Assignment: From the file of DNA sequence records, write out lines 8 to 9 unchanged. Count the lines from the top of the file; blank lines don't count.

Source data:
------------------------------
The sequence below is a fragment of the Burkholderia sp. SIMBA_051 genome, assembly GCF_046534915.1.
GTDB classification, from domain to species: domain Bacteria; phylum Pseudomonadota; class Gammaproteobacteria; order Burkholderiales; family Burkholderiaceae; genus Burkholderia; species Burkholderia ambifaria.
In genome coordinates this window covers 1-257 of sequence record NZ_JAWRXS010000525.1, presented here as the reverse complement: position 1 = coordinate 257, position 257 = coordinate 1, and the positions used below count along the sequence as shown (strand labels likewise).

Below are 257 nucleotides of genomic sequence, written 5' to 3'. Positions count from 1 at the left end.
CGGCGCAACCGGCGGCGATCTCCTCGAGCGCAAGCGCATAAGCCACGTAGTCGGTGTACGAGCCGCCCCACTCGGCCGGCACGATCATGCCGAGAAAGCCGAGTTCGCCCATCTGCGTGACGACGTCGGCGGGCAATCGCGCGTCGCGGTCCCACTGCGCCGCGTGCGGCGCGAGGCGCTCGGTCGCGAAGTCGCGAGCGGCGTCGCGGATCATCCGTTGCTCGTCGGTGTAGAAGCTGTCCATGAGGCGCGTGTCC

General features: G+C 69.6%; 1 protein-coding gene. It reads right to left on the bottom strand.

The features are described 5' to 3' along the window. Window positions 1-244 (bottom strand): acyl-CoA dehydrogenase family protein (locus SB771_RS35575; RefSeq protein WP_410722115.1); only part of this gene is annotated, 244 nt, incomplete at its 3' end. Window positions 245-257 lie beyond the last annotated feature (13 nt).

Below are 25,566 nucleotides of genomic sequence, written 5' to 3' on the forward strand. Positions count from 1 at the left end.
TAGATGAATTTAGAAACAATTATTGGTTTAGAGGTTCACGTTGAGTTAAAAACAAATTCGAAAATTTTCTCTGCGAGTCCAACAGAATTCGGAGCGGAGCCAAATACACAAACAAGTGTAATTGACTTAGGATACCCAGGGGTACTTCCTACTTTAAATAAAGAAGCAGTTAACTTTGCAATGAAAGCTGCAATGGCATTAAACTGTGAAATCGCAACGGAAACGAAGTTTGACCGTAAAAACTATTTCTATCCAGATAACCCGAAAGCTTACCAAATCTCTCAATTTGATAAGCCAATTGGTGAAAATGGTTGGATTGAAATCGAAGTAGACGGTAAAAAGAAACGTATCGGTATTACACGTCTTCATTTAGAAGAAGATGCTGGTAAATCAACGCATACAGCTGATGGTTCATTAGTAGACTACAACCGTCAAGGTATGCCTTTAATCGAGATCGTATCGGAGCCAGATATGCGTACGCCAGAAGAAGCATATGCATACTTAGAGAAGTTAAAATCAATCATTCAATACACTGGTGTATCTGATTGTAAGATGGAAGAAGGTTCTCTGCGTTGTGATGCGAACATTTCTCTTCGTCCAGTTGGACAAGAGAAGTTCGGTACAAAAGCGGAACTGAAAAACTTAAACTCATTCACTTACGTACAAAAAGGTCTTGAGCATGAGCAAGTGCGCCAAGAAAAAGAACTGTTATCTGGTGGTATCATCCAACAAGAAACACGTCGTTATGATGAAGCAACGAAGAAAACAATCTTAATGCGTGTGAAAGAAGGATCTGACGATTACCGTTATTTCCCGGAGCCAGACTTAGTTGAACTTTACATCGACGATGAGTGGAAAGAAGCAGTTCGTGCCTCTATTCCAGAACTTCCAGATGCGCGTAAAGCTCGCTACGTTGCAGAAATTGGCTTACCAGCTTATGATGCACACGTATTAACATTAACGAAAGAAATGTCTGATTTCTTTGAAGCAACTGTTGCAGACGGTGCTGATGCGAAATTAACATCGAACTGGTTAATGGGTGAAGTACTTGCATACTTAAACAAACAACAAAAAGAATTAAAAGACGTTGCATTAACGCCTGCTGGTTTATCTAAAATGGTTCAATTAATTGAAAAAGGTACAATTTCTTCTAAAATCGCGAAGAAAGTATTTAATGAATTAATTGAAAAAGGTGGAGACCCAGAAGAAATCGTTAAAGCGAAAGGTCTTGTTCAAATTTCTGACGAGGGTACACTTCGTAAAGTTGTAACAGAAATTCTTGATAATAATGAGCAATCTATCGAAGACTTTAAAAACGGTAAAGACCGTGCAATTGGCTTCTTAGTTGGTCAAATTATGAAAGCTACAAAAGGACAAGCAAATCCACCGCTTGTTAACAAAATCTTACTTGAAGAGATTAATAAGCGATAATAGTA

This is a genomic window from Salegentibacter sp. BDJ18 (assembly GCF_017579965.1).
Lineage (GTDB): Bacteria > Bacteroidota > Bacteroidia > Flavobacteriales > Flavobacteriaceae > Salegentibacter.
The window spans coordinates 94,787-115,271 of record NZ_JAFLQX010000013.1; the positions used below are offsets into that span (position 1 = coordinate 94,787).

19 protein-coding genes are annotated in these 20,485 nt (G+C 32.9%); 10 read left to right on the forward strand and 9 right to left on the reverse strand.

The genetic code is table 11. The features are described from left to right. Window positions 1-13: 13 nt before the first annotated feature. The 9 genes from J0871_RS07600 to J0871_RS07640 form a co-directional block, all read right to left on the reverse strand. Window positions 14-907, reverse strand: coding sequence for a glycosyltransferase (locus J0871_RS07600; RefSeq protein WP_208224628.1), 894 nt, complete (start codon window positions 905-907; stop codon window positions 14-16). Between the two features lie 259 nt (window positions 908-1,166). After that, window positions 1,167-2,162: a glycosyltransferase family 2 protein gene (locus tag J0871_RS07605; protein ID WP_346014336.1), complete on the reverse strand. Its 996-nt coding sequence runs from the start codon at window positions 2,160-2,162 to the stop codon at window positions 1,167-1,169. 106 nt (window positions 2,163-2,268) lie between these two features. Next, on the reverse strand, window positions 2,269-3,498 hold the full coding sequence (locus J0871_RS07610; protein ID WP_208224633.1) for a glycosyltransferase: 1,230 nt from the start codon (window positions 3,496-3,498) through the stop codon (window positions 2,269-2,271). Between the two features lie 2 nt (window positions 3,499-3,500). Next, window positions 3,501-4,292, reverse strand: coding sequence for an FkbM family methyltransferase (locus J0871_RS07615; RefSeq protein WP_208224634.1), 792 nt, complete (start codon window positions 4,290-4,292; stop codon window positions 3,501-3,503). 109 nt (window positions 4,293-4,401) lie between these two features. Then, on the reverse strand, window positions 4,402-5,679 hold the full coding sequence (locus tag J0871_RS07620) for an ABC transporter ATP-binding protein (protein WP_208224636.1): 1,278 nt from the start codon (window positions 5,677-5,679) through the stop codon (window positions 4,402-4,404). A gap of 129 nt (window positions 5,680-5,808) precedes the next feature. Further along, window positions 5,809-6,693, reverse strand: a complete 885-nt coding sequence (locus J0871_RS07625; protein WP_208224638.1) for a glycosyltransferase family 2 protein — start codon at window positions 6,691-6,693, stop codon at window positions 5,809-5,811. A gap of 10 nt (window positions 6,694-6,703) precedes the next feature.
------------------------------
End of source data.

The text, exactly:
Below are 25,566 nucleotides of genomic sequence, written 5' to 3' on the forward strand. Positions count from 1 at the left end.
TAGATGAATTTAGAAACAATTATTGGTTTAGAGGTTCACGTTGAGTTAAAAACAAATTCGAAAATTTTCTCTGCGAGTCCAACAGAATTCGGAGCGGAGCCAAATACACAAACAAGTGTAATTGACTTAGGATACCCAGGGGTACTTCCTACTTTAAATAAAGAAGCAGTTAACTTTGCAATGAAAGCTGCAATGGCATTAAACTGTGAAATCGCAACGGAAACGAAGTTTGACCGTAAAAACTATTTCTATCCAGATAACCCGAAAGCTTACCAAATCTCTCAATTTGATAAGCCAATTGGTGAAAATGGTTGGATTGAAATCGAAGTAGACGGTAAAAAGAAACGTATCGGTATTACACGTCTTCATTTAGAAGAAGATGCTGGTAAATCAACGCATACAGCTGATGGTTCATTAGTAGACTACAACCGTCAAGGTATGCCTTTAATCGAGATCGTATCGGAGCCAGATATGCGTACGCCAGAAGAAGCATATGCATACTTAGAGAAGTTAAAATCAATCATTCAATACACTGGTGTATCTGATTGTAAGATGGAAGAAGGTTCTCTGCGTTGTGATGCGAACATTTCTCTTCGTCCAGTTGGACAAGAGAAGTTCGGTACAAAAGCGGAACTGAAAAACTTAAACTCATTCACTTACGTACAAAAAGGTCTTGAGCATGAGCAAGTGCGCCAAGAAAAAGAACTGTTATCTGGTGGTATCATCCAACAAGAAACACGTCGTTATGATGAAGCAACGAAGAAAACAATCTTAATGCGTGTGAAAGAAGGATCTGACGATTACCGTTATTTCCCGGAGCCAGACTTAGTTGAACTTTACATCGACGATGAGTGGAAAGAAGCAGTTCGTGCCTCTATTCCAGAACTTCCAGATGCGCGTAAAGCTCGCTACGTTGCAGAAATTGGCTTACCAGCTTATGATGCACACGTATTAACATTAACGAAAGAAATGTCTGATTTCTTTGAAGCAACTGTTGCAGACGGTGCTGATGCGAAATTAACATCGAACTGGTTAATGGGTGAAGTACTTGCATACTTAAACAAACAACAAAAAGAATTAAAAGACGTTGCATTAACGCCTGCTGGTTTATCTAAAATGGTTCAATTAATTGAAAAAGGTACAATTTCTTCTAAAATCGCGAAGAAAGTATTTAATGAATTAATTGAAAAAGGTGGAGACCCAGAAGAAATCGTTAAAGCGAAAGGTCTTGTTCAAATTTCTGACGAGGGTACACTTCGTAAAGTTGTAACAGAAATTCTTGATAATAATGAGCAATCTATCGAAGACTTTAAAAACGGTAAAGACCGTGCAATTGGCTTCTTAGTTGGTCAAATTATGAAAGCTACAAAAGGACAAGCAAATCCACCGCTTGTTAACAAAATCTTACTTGAAGAGATTAATAAGCGATAATAGTA